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SCDOT Enjoys Sweet Smell of Success Along Clemson Road

Wed February 23, 2000 - Southeast Edition
Diane Jowers


In the future, drivers at the intersection of Clemson and Two Notch roads may be trying to catch a red light — to stop and smell the flowers, to savor sweet scents and bursts of color in the midst of city traffic. That’s the plan, the Clemson Road Landscaping Plan. It is the result of the South Carolina Department of Transportation’s (SCDOT) concern about poor soil qualities discovered during preliminary work to widen Clemson Road in Richland County, SC. “Clemson University’s Sandhill Research and Education Center is right there on Clemson Road, so we went over to ask their advice,” said SCDOT District Construction Engineer Jim Cagney.

The Sandhill Center conducts research on urban landscaping and ornamental horticulture, and the visit lead to a plan that is being praised by all involved, including Richland County residents and government. Under the leadership of Professors Umit Yilmaz and Lolly Tai, 34 Clemson Landscape Architecture students accepted the Clemson Road challenge and made it a semester project. They developed a six-phase design that addresses erosion control, wetland remediation, and drought-resistant planting. Features, illustrated in a 480-centimeter (16 ft.) model and described in a 75-page “Design Book,” include seasonal foliage around the cloverleaf, a curved tree line bordered by shrubs and wildflowers, retaining walls to alleviate erosion of slopes, a detention pond, and medians and ramps that will offer motorists lovely views. The SCDOT is delighted with the students’ work. “In addition to stabilizing the sandy soil of the area, their plan incorporates native shrubs and flowers that will be visible from every approach to the major intersection in this community,” said Cagney.

The landscaping is now an important component of the SCDOT’s two-part project to widen Clemson Road, improve its intersection with Two Notch Road, and construct an overpass to relieve traffic congestion in the area. Federal (80 percent) and state (20 percent) funds are being used for the $13.8-million project. C. R. Jackson Inc., of Columbia, SC, is the contractor for the widening portion of the project, which involves 3.5 kilometers (2.19 mi.) of highway and will cost $4.38 million. More than 28,880 cubic meters (38,000 cu. yds.) of unclassified (on the construction site) soil and approximately 4,332 cubic meters (5,700 cu. yds.) of “borrow” (soil from other locations) will be moved for the widening of Clemson Road. Grading work began in January; C. R. Jackson has seven workers at the site and will be bringing in a pipe crew this month. The October 2000 target date for completion has been extended.

“The ice, snow, and extreme cold delayed us for only a week, but the real problem has been extensive, unforeseen utilities conflicts,” said SCDOT Resident Construction Engineer Thad Brunson. SCDOT personnel have had to spend a great deal of time working with utility companies to coordinate the relocation of many power, water, sewer, cable television, and gas lines. There is also a creek in the area, and box culverts are being constructed. C. R. Jackson and Sanitary Plumbing are working on this aspect of the project.

The Clemson and Two Notch roads area is the “Northeast Gateway” to Columbia. It has many residential subdivisions, several shopping centers, schools, and a recreation center. Residents, especially those in the Rhame and North Springs roads section, are experiencing traffic difficulties. There also is a congested commercial area along Hard Scrabble Road. “Traffic had become a nightmare, and to alleviate the problems, Clemson Road is being widened from two lanes to five, with one of those serving as a turn lane,” said Brunson. Residents of developments, such as Winslow, Wellington, Timbervale, Winchester, and Copperfield, will enjoy quicker and safer commutes when the project is completed. They will also enjoy the beauty of Black-eyed Susans and the scent of Jasmine.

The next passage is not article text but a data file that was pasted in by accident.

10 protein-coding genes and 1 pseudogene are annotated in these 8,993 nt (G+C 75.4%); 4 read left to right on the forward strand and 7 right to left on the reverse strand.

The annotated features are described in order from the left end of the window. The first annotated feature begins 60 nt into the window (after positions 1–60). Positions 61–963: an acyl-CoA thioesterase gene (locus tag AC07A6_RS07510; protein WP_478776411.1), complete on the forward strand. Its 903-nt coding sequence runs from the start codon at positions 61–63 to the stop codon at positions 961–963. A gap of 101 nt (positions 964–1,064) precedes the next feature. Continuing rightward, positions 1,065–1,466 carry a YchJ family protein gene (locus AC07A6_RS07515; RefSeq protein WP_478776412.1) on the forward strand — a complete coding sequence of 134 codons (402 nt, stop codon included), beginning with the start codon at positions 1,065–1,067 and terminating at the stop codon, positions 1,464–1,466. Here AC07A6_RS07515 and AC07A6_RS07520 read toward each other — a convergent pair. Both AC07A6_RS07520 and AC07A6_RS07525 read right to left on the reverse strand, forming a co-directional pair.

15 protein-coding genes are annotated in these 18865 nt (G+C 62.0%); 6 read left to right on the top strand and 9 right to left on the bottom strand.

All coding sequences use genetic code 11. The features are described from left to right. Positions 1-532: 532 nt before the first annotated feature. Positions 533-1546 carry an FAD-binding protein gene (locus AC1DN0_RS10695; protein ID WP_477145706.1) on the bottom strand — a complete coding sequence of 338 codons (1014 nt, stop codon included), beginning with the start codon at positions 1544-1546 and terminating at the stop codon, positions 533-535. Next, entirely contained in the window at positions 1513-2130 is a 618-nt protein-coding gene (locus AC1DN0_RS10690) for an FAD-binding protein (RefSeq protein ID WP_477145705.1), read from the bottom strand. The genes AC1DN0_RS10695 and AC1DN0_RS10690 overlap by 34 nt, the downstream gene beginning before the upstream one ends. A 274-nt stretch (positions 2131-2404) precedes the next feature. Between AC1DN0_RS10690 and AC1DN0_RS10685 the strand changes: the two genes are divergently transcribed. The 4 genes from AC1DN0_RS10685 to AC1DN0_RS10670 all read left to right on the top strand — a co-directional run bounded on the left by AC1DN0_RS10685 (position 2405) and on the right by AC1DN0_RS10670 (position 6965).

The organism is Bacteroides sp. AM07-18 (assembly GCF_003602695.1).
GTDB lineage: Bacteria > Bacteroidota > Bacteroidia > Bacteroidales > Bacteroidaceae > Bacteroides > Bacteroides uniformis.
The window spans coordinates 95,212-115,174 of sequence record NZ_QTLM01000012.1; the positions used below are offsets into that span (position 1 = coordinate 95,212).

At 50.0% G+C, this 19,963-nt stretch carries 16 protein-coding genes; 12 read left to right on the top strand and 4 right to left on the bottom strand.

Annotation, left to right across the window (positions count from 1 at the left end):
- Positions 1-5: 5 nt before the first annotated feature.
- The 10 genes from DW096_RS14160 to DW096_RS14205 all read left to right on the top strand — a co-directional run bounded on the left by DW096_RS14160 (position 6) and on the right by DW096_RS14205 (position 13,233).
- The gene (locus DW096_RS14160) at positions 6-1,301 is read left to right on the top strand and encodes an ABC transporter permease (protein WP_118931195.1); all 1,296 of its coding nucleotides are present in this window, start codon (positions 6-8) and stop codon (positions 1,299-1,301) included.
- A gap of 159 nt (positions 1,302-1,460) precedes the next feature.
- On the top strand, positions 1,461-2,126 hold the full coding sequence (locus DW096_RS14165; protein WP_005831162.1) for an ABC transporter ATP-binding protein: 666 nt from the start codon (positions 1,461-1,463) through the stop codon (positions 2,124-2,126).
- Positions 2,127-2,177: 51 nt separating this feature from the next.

The portion of the project that will include the overpass began in May 1999. This is 5.52 kilometers (3.45 mi.) of highway, and completion is scheduled for May 2002. Jones Brothers Inc. of Tennessee will construct the overpass. C. Ray Miles Inc. of Lugoff, SC, is the prime contractor for this work, which will cost $9.45 million. More than 149,720 cubic meters (197,000 cu. yds.) of unclassified soil excavation and approximately 741,380 cubic meters (975,500 cu. yds.) of “borrow” soil excavation will be required to complete the job.

“The biggest problem here is the fact that we have to move a landfill on the site to a municipal landfill,” said Brunson. SCDOT has been working with Nesco Environmental of Columbia to obtain the necessary Department of Health and Environmental Control (DHEC) permits. Nesco developed a removal plan and will continuously monitor the work, testing the landfill materials and water in the area for hazardous waste characteristics.

As the work progresses along Clemson and Two Notch roads, Clemson students, professors, and Sandhill Center personnel are taking their “show” on the other roads of Richland County seeking funding for their landscaping plan. “The Clemson students have developed an ambitious design. We are impressed with their model and proud of their participation in this project. The cooperative efforts of the SCDOT, Clemson, and the contractor, C. Ray Miles, have really paid off for the community,” said Jim Cagney.




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